38. Luchtenborg M, Le Marchand L. Tobacco smoking increases risk of colorectal cancer. Hawaii Med J. 2007;66:139. [PubMed]
39. Gupta C, Pabla M, Malani AK. Smoking and DNA mismatch repair polymorphisms in colorectal polyps and cancer. Am J Gastroenterol. 2007;102:211. [PubMed]
40. Buc E, Kwiatkowski F, Alves A, Panis Y, Mantion G, et al. Tobacco smoking: a factor of early onset of colorectal cancer. Dis Colon Rectum. 2006;49:1893–1896. [PubMed]
41. Anderson JC, Messina C. Smoking and risk for colorectal cancer. Arch Intern Med. 2006;166:1669–1670; author reply 1671. [PubMed]
42. Luchtenborg M, Weijenberg MP, Kampman E, van Muijen GN, Roemen GM, et al. Cigarette smoking and colorectal cancer: APC mutations, hMLH1 expression, and GSTM1 and GSTT1 polymorphisms. Am J Epidemiol. 2005;161:806–815. [PubMed]
43. Toyomura K, Yamaguchi K, Kawamoto H, Tabata S, Shimizu E, et al. Relation of cigarette smoking and alcohol use to colorectal adenomas by subsite: the self-defense forces health study. Cancer Sci. 2004;95:72–76. [PubMed]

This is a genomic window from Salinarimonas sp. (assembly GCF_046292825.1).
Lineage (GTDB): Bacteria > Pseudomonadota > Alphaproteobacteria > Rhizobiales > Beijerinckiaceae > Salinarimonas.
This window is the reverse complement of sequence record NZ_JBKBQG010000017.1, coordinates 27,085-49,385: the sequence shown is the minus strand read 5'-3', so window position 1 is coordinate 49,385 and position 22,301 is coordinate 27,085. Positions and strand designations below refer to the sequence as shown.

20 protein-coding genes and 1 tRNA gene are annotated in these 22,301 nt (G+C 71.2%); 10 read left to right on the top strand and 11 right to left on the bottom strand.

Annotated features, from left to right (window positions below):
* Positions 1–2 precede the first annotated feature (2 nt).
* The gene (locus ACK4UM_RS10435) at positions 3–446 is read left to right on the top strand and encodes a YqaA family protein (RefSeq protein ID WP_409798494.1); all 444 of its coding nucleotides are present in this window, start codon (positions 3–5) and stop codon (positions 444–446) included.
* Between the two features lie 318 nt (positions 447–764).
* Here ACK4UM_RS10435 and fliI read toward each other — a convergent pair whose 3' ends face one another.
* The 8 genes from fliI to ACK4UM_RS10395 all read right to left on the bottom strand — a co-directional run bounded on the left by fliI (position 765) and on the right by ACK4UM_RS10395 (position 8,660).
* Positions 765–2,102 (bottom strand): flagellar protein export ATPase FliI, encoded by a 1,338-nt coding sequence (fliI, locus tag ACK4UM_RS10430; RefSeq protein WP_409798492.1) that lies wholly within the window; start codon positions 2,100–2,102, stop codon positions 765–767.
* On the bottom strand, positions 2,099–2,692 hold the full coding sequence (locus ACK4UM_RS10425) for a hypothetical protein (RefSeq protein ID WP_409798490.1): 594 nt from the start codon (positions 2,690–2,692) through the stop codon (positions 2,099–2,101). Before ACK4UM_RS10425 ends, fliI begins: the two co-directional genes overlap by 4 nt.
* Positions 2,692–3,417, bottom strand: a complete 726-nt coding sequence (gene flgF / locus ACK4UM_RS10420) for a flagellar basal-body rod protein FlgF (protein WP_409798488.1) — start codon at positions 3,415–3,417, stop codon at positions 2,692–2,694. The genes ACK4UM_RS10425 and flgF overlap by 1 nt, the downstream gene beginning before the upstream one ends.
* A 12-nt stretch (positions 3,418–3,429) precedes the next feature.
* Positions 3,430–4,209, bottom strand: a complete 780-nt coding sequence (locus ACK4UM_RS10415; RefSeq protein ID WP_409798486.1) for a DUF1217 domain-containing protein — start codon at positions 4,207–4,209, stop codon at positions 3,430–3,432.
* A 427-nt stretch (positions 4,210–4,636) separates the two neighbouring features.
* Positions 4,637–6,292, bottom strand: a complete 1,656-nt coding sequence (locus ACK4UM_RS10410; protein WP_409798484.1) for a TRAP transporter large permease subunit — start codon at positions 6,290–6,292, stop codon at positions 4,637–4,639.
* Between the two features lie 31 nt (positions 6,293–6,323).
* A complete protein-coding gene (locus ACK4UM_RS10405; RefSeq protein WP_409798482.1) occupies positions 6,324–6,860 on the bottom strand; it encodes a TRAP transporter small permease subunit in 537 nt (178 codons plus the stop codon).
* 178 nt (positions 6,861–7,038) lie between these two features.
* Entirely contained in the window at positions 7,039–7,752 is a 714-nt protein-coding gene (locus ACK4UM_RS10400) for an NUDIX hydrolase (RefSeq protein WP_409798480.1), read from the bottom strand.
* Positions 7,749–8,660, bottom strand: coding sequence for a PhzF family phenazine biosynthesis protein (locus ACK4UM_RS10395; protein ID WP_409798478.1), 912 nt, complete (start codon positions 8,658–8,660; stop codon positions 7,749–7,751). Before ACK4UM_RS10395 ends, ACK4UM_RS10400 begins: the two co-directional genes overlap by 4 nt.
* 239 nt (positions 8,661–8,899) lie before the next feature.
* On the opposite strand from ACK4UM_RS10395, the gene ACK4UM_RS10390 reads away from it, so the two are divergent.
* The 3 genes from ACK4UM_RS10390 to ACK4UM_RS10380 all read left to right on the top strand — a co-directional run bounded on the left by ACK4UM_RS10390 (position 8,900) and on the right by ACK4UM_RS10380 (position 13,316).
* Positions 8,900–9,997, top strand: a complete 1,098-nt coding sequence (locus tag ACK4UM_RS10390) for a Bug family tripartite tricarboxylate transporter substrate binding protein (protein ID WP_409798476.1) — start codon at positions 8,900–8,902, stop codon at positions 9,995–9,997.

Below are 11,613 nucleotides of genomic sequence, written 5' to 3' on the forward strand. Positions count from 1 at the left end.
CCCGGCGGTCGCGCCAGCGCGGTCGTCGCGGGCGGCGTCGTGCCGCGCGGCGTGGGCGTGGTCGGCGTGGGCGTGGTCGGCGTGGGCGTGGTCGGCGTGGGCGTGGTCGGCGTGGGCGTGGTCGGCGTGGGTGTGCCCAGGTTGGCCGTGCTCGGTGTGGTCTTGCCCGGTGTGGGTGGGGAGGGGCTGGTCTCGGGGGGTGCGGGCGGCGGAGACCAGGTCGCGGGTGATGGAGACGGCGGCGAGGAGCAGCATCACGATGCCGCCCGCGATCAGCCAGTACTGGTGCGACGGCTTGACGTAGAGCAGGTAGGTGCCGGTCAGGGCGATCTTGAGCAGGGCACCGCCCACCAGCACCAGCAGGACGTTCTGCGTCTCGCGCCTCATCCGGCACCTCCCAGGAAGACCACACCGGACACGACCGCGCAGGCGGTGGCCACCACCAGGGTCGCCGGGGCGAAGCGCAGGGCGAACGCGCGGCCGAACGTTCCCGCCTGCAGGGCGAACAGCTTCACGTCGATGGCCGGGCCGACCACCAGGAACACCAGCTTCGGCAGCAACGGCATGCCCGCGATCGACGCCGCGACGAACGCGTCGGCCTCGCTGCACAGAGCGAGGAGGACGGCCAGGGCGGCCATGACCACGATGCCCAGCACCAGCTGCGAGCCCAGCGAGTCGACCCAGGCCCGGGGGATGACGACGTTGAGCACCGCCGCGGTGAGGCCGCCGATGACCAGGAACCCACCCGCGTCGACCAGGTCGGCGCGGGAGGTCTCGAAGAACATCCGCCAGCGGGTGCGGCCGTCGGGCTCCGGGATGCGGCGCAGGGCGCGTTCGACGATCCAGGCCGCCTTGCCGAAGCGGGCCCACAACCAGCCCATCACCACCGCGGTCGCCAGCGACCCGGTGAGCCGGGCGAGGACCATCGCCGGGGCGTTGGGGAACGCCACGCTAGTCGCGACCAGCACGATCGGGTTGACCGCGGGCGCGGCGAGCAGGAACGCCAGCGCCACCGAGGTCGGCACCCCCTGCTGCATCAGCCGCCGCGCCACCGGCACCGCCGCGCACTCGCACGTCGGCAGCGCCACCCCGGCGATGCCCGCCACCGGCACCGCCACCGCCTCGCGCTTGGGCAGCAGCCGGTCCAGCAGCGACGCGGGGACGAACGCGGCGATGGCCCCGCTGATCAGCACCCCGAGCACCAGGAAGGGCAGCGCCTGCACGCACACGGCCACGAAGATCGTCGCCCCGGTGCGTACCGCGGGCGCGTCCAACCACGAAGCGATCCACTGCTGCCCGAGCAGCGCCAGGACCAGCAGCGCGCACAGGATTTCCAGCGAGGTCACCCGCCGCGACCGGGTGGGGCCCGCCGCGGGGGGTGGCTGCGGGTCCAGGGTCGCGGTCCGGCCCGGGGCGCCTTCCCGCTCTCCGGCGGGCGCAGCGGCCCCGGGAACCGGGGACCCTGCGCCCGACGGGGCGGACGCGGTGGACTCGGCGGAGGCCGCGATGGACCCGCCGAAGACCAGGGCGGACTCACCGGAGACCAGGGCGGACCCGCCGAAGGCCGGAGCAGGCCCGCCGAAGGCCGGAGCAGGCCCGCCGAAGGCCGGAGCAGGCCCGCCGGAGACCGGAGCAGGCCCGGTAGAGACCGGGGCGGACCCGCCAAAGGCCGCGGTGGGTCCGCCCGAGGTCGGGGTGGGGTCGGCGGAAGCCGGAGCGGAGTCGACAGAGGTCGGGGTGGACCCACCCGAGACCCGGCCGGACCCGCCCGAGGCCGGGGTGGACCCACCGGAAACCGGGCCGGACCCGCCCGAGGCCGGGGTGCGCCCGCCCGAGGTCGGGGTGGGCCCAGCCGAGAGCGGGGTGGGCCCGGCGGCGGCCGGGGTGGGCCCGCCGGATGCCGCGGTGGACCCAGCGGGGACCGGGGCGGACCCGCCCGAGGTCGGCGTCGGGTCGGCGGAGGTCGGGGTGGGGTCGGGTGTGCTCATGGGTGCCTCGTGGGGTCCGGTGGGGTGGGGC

44. Giovannucci E. Should smokers be considered a high-risk group for colorectal cancer? Dig Liver Dis. 2004;36:643–645. [PubMed]
45. Colditz GA, Yaus KP. Smoking causes colon carcinoma. Cancer. 2004;100:223–224. [PubMed]
46. Colangelo LA, Gapstur SM, Gann PH, Dyer AR. Cigarette smoking and colorectal carcinoma mortality in a cohort with long-term follow-up. Cancer. 2004;100:288–293. [PubMed]
47. Limburg PJ, Vierkant RA, Cerhan JR, Yang P, Lazovich D, et al. Cigarette smoking and colorectal cancer: long-term, subsite-specific risks in a cohort study of postmenopausal women. Clin Gastroenterol Hepatol. 2003;1:202–210. [PubMed]
48. Anderson JC, Attam R, Alpern Z, Messina CR, Hubbard P, et al. Prevalence of colorectal neoplasia in smokers. Am J Gastroenterol. 2003;98:2777–2783. [PubMed]
49. Terry MB, Neugut AI. Cigarette smoking and the colorectal adenoma-carcinoma sequence: a hypothesis to explain the paradox. Am J Epidemiol. 1998;147:903–910. [PubMed]